Step 9: Familiarize yourself with the theological context of the Bible. ; Since the Bible is a revelation of the infinite mind of God, a rule requiring interpretations and applications to harmonize with the nature of God and forbidding them to contradict His nature is axiomatic. The nature and purpose of God and the Christian religion must always be considered as weightier than the letter of the law. Some tend to see God through narrowly focused blinders. They are so focused on a particular attribute of God that they are blinded to his other attributes. By being so focused on the love of God, some fail to see His intolerance toward rebellion and disobedience. Conversely, some who are so focused on the judgment and intolerance of God toward the disobedient fail to see the mercy and tolerance of God toward the ignorant and those who are misled.
We must maintain a balanced view of God and interpret and apply His word in harmony with the following. Although submission to God requires us to seek to know and do His will, He extends mercy and grace toward believers who, through human limitations, fail to achieve perfection (1 John 1:7-9). However, He also threatens severe judgment upon all who reject His mercy and grace by refusing to believe or acting against good faith (Heb. 10:26). Those focused only on the grace of God see Him as an indulgent Father and handle His word with a permissive bent. On the other hand, those focused only on the judgment of God see Him as a merciless tyrant and handle His word with an intolerant bent. Nevertheless, those who maintain a balanced view of God will handle His word with neither a permissive nor intolerant bent.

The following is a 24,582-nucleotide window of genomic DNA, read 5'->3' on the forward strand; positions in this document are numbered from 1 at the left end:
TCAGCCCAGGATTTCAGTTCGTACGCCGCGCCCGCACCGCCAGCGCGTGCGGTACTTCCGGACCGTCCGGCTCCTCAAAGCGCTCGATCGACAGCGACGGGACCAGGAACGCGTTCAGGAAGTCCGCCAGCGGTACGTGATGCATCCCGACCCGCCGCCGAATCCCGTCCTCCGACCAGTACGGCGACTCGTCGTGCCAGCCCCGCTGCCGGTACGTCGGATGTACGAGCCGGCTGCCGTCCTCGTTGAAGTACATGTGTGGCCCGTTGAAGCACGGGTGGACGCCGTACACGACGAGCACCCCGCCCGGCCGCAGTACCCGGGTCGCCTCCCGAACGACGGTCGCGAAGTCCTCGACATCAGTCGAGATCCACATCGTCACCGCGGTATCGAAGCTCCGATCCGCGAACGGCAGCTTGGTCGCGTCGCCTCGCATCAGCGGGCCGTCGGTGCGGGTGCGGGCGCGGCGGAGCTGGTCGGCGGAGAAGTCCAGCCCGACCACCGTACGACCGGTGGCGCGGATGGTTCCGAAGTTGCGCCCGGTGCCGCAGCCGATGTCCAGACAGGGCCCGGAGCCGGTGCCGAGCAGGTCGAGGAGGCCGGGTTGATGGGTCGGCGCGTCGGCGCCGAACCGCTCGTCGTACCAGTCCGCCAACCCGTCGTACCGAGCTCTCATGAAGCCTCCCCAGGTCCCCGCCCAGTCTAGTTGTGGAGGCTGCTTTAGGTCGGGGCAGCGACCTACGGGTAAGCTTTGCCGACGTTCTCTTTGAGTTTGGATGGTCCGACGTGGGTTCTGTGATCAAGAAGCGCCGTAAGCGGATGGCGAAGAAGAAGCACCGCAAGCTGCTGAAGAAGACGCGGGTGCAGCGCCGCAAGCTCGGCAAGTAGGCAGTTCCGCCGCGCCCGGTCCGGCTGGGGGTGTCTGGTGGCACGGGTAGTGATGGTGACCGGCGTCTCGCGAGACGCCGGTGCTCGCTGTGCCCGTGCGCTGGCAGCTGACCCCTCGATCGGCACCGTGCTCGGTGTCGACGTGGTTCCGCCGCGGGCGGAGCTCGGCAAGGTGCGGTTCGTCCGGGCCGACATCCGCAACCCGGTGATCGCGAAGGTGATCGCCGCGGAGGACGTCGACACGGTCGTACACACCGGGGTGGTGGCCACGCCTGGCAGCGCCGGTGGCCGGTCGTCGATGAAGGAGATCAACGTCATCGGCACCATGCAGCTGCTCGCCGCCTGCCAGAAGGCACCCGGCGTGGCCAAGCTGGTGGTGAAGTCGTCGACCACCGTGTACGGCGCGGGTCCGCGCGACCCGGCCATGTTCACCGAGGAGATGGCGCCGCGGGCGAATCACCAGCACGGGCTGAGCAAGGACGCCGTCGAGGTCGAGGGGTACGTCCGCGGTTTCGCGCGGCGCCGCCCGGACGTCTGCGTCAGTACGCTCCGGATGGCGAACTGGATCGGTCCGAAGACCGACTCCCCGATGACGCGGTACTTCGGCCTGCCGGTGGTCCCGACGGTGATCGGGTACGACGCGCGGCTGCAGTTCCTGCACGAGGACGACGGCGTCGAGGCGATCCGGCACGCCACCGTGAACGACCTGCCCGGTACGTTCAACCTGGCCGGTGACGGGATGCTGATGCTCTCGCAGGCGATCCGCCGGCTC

In their zeal for the letter of the law, the Pharisees neglected the weightier matters, judgment, mercy, and faith (Matt. 23:23). God is love (1 John 4:7,8). Love does no harm to its neighbor, but is the fulfillment of the law (Rom. 13:10). Any act that is unloving contradicts God’s nature, and contradicts the law rather than fulfills it. Interpretations and applications which justify unloving acts are wrong, even though they might fulfill the letter of the law. In such cases, they may fulfill the letter of the law while contradicting the purpose of the law.